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ARM505

Tinmouse Panel, RL story, Part 2 - Take off and climb

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Here's my view of the sim, just prior to my turn. Apologies for the terrible quality, it's taken through the window, using an abysmal cellphone camera.http://img.photobucket.com/albums/v244/ARM505/Image038.jpg........gauges showing 'good to go', I called for Max Thrust.The Fleet Captain in the right hand seat, acting as 'dumb' copilot called 'Max Thrust set' after some tweaking of the levers under my right hand, and made the 80kts callout.We had been briefed that we weren't expected to know standard B732 operating procedures, and that we were to fly the aircraft using whatever procedures we were accustomed to - personally, I'm glad I had come from the B1900D. Although it is certified as a single crew aircraft, it is always operated using multi-crew procedures down here, so that was something I was at least used to, and despite the differences in aircraft, they used similiar callouts. Our emailed briefing instructions on the profile to be flown had also explained how the speed bugs on the airspeed indicator (ASI) were to be set - one bug at V1 (an 'action' speed, at which point the decision to continue the take off roll or stop on the runway must have been made, and action initiated), one bug at Vr (rotate speed, where the pitch up is initiated), the airspeed cursor at V2 (take off safety speed), and one final bug at V2+15kts (standard speed for initial climbout). We would be doing a Flap 1 take off.The simulator does a pretty good job of conveying the feelings during the take off roll. Whilst the visuals show that you're level, it obviously tilts backwards, giving you the feeling of being pressed slightly into your seat. One thing it doesn't do well however, is give a proper yawing feeling. It tries to tilt from side to side, but it's not quite convincing.Luckily, I managed to avoid testing its ability to imitate yaw, as I kept it relatively straight during the roll! Because we had been positioned ready to go, lined up on the runway, there had been no need to taxi, and therefore no need to use the tiller, which is only located on the Captains side of the aircraft. For directional control during the take off roll, the rudder only becomes effective above about 60 kts, and for this reason the nose wheel can be steered a tiny amount by the rudder pedals (5 degrees, as opposed to the 78 degrees or so allowed by the tiller). There's actually quite a bit of time between the 80 kts call and reaching V1, and I as the Pilot Flying (PF), just concentrated on keeping it straight. I trusted my 'dumb' copilot to call out any abnormalities, but it would have been really unfair of them to give me anything other than a normal take-off at this stage, and I knew that! (During the simulator training later, the piercing alarm of the fire bell would often make an unwelcome appearance round about this time!)In Microsoft Flight Sim, take off rolls can sometimes be likened to a pinball bouncing down a pipe, since in MSFS there's no way to stop your rudder pedals from operating the tiller! IRL, there is no way the tiller is touched during the take off roll, it's just way too sensitive at those speeds. Even the 5 degree nosewheel movement in either direction can be twitchy if you overuse it.Once reaching rotate speed (Vr), things start to happen relatively quickly. Here's where the time spent with the Tinmouse panel started paying off!'V1', called my F/OI removed my right hand promptly from the thrust levers and placed it on the yoke. From here on, it's 'GO', come what may.'Rotate!'.A brief pause to consider some factors at this precise moment. I was acutely aware that this was the first real 'moment of contact' between myself and the aircraft - in other words, this was my first true feel of actual aerodynamic control (barring the relatively dead feeling of small rudder corrections on the take off roll). I really didn't know precisely what to expect, other than what my friends had tried to prepare me for. You must understand that this was the first time I was operating an aircraft equipped with hydraulically actuated controls - no longer would I be able to feel the airflow over the control surfaces! I knew the theory behind it - aim to reach the target body attitude, about 15 degrees nose up or so initially, whilst rotating at 3 degrees per second, and note the increased effort required as the horizontal stabiliser enters ground effect during the rotation at about 10 degrees nose up. Don't do it too fast (it's uncomfortable for the pax, and more critically you risk striking the tail), and don't do it too slowly (which uses up excessive amounts of runway, and does not allow the aircraft to perform to it's certified standards regarding obstacle). So much for basic theory! But I had no real idea what it felt like.Now, back to myself at the controls - a few seconds later, I knew what it felt like! The simulator, being a computer, and therefore prone to overexaggerating mathematical theory, tends to overdo the feeling of the horizontal stabiliser entering ground effect. There was a definate pause at about 10 degrees nose up pitch, with a quite noticeable increase in the effort required to continue the rotation. In the real aircraft, there seems to be a smoother transition between the relatively light effort normally required to initiate rotation, and the slightly heavier pull required as the nose approaches 15 degrees. Some clarification here - the target attitude is initally about 15 degrees, but is then adjusted based on observed performance to maintain V2 (Take off safety speed) plus 15 kts. Company policy places a limit of 20 degrees body attitude while climbing out for passenger comfort however. At that time, I knew almost nothing of this though.To describe the force required on the yoke to rotate is difficult - it's all relative. But I will say that it's normally relatively light. MSFS falls somewhat short here, with many aircraft requiring quite a lot of stick deflection for the correct result. I would say the tinmouse aircraft also falls victim to this to a certain degree, but I want to try it out a little more, playing with the CoG and trim settings before I make up my mind. The aircraft is loaded such that the centre of Gravity (CoG) is obviously within limits, and this results in the aircraft almost being balanced on the main gear. Almost, but not quite of course! The correct stabiliser trim setting is calculated before take off, based on the CoG position which is calculated by the loading software as a %MAC, or percentage of the mean aerodynamic chord. This is then converted to a stabliser trim setting by the crew, using a table. In practice, it normally works out to around 5 units of stab trim, pretty much in the middle of the green band of the trim. These markings can clearly be seen on the Tinmouse thrust lever panel next to the right trim wheel.And so, I was away! The acting F/O called 'Positive rate of climb', which elicited my almost automatic call of 'Gear up'. The faint rumbling of the gear being retracted, with the associated faint thumping feelings played through my seat. 'Gear clean'.After the rumbling and rolling of the take off roll, things were now relatively smooth. My first impression was how smooth the controls were, a very nice feel - with one small exception, which was my next impression (you're going to laugh) it felt too 'pitchy', or sensitive in the pitch axis, just like many MSFS aircraft! I don't know what it is about pitch sensitivity in simulators, but rest assured it's not just limited to MSFS - the full motion deals experience it as well! Admittedly, the B732 simulators are quite old now, I'm sure the more modern examples do a far more creditable job. Or at least, I hope so!Things were also happening quite quickly, as I expected. Passing 1500' AGL I called blindly for climb thrust, not knowing exactly what setting was required, merely that it was probably required! Luckily my F/O handled that. I had briefed him to call '1000' to go to level off', but in the spirit of him acting only semi competently, he never did so at any time. At 3000' AGL, I began the acceleration to 210 KIAS, which is minimum clean (flaps up) speed. Passing 190 KIAS (Flap 1 manoeuvering speed), I called 'Flaps up'. IRL, the pilots in the B732 will not hear the flaps move at all. All that can be heard is the 'Ca-Click' of the flap lever being moved from one notch to the next - the tinmouse aircraft and panel have this wrong. The sound of the airflow also changes, becoming quite noticeably smoother.Apart from the sensitivity in pitch, which is not too bad during climbs and descents, things were actually going quite well. I remembered to call 'Transition Altitude, set 1013' at 8000', and just concentrated on the basics - keep my scan of the primary flight instruments going, don't get too focused on one aspect at the expense of others, and concentrate on relaxing and flying smoothly, with a careful eye on the correct attitudes on the Attitude Director Indicator (ADI, basically the artificial horizon). FL100 approached quite quickly, but I had been told the level off need only be initiated a few hundred feet before the target altitude, which of course turned out to be the case. This is due to the relatively small change in attitude required from the climb to the level flight attitude.Now the real challenge caused by the pitch sensitivity came to the fore. In the simulator, you have to hold PRECISELY the correct attitude the whole time - any change, and you'll be climbing or descending right away. And it's very sensitive, almost like it just can't settle into any one attitude. IRL, the aircraft seems more able to just settle into an attitude and hold it. The tinmouse aircraft actually does quite a good job here once again, possibly even better than the full motion sim! It's difficult to tell without having a proper yoke with the correct forces though, and MSFS's dismal gauge technology, which precludes having smooth movement from basic bitmap instruments doesn't help here at all - attitude is very important. I note with interest those new gauges from RealityXP here, and wish (I know, it's futile!) that MS would incorporate that technology into FS for general use.Another contributing problem here is that the trim in the real aircraft is quite quick to move. You have to just apply little touches of trim, and allow some time, more than I was used to of course, to see whether it had had the desired effect. Interestingly, I remember first flying Richard Probst's B727 panel, and being irritated with that loud clattering trim sound. I now know that that's exactly what it sounds like! And heaven help you if you leave the trim handle on the trim wheel extended. They say you only do it once, because it smacks you really, really hard on the knee. I know, I've only done it once!Nevertheless, I had levelled off at FL100. Time for some basic handling skill checks!....which will be in part 3.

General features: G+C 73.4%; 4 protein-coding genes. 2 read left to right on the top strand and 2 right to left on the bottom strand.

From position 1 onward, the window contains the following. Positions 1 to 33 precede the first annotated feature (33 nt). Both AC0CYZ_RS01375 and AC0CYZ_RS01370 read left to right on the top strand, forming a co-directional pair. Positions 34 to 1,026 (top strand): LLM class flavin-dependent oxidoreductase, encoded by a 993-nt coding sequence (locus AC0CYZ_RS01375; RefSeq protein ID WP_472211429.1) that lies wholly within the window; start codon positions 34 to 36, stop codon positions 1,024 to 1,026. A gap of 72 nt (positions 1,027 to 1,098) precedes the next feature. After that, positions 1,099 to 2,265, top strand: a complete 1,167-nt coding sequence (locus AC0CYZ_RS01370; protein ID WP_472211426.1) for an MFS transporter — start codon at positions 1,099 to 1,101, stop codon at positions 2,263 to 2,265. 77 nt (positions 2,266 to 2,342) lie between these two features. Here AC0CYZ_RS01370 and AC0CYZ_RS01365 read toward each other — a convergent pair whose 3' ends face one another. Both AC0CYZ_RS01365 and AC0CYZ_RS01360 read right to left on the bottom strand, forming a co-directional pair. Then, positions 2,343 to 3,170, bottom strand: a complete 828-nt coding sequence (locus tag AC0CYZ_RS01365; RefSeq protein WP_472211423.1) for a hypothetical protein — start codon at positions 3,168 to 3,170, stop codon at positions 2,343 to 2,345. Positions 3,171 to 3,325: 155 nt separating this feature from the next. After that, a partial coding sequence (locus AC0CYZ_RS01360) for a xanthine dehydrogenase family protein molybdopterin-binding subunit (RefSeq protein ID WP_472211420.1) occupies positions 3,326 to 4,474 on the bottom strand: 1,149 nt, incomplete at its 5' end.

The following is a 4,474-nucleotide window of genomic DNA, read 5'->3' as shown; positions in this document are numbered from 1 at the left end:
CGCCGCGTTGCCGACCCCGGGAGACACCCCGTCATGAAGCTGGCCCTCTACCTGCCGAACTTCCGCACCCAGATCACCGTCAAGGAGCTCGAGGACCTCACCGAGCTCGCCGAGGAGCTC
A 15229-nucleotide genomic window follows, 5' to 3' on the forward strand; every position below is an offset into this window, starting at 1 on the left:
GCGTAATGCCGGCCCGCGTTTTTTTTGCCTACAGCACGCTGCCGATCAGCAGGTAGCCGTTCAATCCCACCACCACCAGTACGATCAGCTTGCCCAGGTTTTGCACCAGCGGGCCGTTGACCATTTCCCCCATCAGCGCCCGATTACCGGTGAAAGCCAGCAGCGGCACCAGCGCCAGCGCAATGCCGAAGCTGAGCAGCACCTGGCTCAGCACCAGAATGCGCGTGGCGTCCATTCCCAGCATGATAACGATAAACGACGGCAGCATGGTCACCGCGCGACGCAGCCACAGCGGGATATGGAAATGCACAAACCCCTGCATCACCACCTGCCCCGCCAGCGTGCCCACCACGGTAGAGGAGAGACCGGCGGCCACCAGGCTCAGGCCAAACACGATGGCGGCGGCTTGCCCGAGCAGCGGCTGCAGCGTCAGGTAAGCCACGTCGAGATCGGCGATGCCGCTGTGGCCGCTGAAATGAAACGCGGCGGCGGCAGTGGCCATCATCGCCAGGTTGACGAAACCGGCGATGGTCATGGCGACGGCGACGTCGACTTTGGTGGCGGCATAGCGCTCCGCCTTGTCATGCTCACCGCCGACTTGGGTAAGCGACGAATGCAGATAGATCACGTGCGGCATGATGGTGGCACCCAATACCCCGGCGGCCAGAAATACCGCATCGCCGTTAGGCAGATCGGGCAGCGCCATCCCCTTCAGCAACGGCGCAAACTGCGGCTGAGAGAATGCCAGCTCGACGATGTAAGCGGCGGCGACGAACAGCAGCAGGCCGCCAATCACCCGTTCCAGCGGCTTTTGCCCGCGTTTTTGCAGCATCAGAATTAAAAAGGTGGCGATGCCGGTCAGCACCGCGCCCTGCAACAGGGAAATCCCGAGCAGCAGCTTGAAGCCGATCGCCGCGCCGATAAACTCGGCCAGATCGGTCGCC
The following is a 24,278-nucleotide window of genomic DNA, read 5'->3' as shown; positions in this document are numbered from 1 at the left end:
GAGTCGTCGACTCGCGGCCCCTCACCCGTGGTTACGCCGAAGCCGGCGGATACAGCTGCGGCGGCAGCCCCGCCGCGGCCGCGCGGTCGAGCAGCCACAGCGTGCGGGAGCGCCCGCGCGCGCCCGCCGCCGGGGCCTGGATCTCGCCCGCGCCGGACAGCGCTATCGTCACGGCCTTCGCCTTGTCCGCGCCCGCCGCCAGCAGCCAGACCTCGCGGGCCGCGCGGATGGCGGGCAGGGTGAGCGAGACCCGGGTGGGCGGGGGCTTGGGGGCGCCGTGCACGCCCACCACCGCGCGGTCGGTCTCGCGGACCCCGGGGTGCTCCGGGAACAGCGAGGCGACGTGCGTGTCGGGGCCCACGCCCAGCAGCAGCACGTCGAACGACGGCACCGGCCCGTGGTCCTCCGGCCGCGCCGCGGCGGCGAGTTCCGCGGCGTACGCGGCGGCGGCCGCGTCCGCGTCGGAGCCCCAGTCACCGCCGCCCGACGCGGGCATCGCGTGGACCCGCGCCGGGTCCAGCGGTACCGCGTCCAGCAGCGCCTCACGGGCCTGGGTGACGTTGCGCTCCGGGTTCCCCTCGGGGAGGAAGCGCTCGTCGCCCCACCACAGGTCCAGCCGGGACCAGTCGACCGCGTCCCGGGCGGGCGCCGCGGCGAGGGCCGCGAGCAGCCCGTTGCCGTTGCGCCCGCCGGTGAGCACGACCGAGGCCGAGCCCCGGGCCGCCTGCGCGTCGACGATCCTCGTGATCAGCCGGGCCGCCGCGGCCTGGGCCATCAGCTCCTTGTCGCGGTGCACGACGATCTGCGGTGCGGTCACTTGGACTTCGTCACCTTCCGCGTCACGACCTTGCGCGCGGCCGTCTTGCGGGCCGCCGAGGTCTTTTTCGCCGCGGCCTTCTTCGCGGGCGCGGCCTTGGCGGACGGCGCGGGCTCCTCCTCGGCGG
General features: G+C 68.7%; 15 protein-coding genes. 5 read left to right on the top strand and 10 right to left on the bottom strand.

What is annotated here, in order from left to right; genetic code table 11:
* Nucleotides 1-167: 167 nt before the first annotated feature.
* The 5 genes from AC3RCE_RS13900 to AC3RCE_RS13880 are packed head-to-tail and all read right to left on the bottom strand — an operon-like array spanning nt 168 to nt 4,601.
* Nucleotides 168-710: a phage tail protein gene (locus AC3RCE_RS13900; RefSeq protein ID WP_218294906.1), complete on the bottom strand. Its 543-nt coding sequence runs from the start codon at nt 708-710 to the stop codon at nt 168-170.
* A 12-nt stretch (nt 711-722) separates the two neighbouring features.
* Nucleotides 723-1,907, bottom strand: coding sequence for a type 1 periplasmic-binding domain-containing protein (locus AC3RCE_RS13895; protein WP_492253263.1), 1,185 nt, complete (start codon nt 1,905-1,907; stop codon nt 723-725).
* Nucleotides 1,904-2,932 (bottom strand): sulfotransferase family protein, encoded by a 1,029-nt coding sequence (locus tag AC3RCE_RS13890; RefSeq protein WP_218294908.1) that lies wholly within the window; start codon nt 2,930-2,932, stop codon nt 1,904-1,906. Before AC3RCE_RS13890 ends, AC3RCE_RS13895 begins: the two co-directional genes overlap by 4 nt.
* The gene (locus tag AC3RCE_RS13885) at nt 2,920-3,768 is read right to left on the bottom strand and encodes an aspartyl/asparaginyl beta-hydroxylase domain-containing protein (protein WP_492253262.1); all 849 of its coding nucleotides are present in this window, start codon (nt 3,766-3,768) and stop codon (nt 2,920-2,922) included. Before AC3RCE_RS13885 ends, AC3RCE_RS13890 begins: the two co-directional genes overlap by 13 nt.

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Thanks again for that pleasant reading and the insights.>> In Microsoft Flight Sim, take off rolls can sometimes be likened to a pinball bouncing down a pipe, since in MSFS there's no way to stop your rudder pedals from operating the tiller!That's indeed a pain. I just came across a new option in FSUIPC :2. A new axis control is added, for direct assignment in the Axis assignments tab, for a Steering Tiller. This uses the FS Rudder control, but can be calibrated separately (eg to be more responsive -- use the inverse S-shaped slope options). When on the ground and at any ground speed less than 60 knots (default -- adjustable by MaxSteerSpeed parameter in the INI), the actual FS rudder action is controlled by a blend of the tiller and rudder axis inputs. At low speed it is predominantly tiller, and as speed increases the tiller becomes gradually less effective and the rudder input more so. Above the MaxSteerSpeed, or in the air, the tiller has no effect. Since the slope function can be used in both directions (more/less responsive), it really sounds worth for some experimenting.Mike